Please use this identifier to cite or link to this item: https://scholarbank.nus.edu.sg/handle/10635/201650
Title: ENTERING THE PANELLED UNIVERSE: IMPACT OF INTERACTIVITY ON STORYTELLING DEVICES AND TECHNIQUES IN COMICS
Authors: NEO YU HAN
ORCID iD:   orcid.org/0000-0002-4945-755X
Keywords: comics theory, interactive comics, interactive storytelling, agency, reader response, reader fluency
Issue Date: 20-Jan-2021
Citation: NEO YU HAN (2021-01-20). ENTERING THE PANELLED UNIVERSE: IMPACT OF INTERACTIVITY ON STORYTELLING DEVICES AND TECHNIQUES IN COMICS. ScholarBank@NUS Repository.
Abstract: Comics are a medium distinct from and yet tied to other forms of storytelling. A rich body of theory exists on the nature of the medium, its narrative techniques and the visual language unique to it. In light of the increasing interest in digital interactive technologies, however, there is a need to examine how the current theoretical understanding of comics is complicated by interactivity, as has been studied for other media such as text-based stories and games. This thesis begins to build a foundation for addressing this gap, by focusing on the impact of relatively simple standalone interactions—reminiscent of the Quick-Time Events sometimes found in games—on storytelling in linear comics. Three cumulative studies were conducted as part of this endeavour. The first two studies involved exposing participants to short experimental prototypes, followed by qualitative interviews and retrospective protocol analysis. These studies begin to highlight various ways in which the inclusion of interactivity, even in the absence of branching choices, expands on and alters our current theoretical understanding of the comic form, including: how interactivity functions within the interconnected multiframe; the relative hierarchy between the iconic drawn image and interactive elements; meaning-making functions of interactivity within the comic form; the impact of challenge and potential failure; and the role of fluency and reader learning. A preliminary framework was developed based on these findings, and a third and final study uses this framework as guiding analytical lenses to examine three existing interactive comic works that fall within the scope of having significant interactions without branching choices. Through this process of close reading, the framework was fleshed out with reference to the more complex, organic context of published comics. The studies have found support for the notion of interactivity as a separate but intertwined channel alongside the drawn image and text. Some of the storytelling functions served by interactions overlap with those served by text in traditional comics, while others are new possibilities brought about by the introduction of interactivity. On the whole, interactivity complements, complicates, and adds new dimensions to how comics tell stories in various ways; for instance, interactions often force a more concrete, real-world sense of time on comics and tends to erode the more abstract, reader-dependent sense of time that comics usually have, but also allow for the use of interesting temporal devices and distortions. Similarly, while interactions that are challenging to some extent may interfere with the reader’s ability to pay attention to and parse the other channels of information, well-designed challenges can also aid storytelling in many ways, such as communicating the nuances of the situation being portrayed and eliciting readers’ empathy for characters in the story. In systematically identifying these and many other tensions and areas of potential, the final proposed framework serves as a starting point for a theory of interactive comics, and a foundation for future theory-building.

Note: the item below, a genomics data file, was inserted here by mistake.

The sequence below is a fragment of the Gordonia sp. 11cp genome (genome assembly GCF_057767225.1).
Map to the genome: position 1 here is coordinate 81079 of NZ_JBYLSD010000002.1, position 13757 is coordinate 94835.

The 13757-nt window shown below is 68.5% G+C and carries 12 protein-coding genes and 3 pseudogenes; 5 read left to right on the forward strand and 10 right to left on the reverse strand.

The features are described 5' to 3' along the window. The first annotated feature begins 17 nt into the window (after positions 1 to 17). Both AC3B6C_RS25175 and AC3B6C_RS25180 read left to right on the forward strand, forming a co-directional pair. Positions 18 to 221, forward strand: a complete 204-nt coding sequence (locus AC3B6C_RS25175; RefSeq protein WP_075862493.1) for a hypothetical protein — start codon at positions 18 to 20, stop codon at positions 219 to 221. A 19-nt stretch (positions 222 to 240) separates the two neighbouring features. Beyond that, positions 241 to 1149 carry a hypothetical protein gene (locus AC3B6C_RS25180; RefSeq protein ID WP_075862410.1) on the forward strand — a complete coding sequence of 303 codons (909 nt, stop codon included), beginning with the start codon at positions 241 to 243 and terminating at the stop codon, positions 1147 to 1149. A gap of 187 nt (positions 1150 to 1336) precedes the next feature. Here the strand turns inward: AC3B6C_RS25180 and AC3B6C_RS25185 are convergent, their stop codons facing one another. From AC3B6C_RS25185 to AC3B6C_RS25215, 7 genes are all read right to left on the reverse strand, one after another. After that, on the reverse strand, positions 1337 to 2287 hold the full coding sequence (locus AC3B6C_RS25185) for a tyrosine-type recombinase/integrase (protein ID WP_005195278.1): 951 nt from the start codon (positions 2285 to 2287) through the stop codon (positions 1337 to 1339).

URI: https://scholarbank.nus.edu.sg/handle/10635/201650
Appears in Collections:Ph.D Theses (Open)

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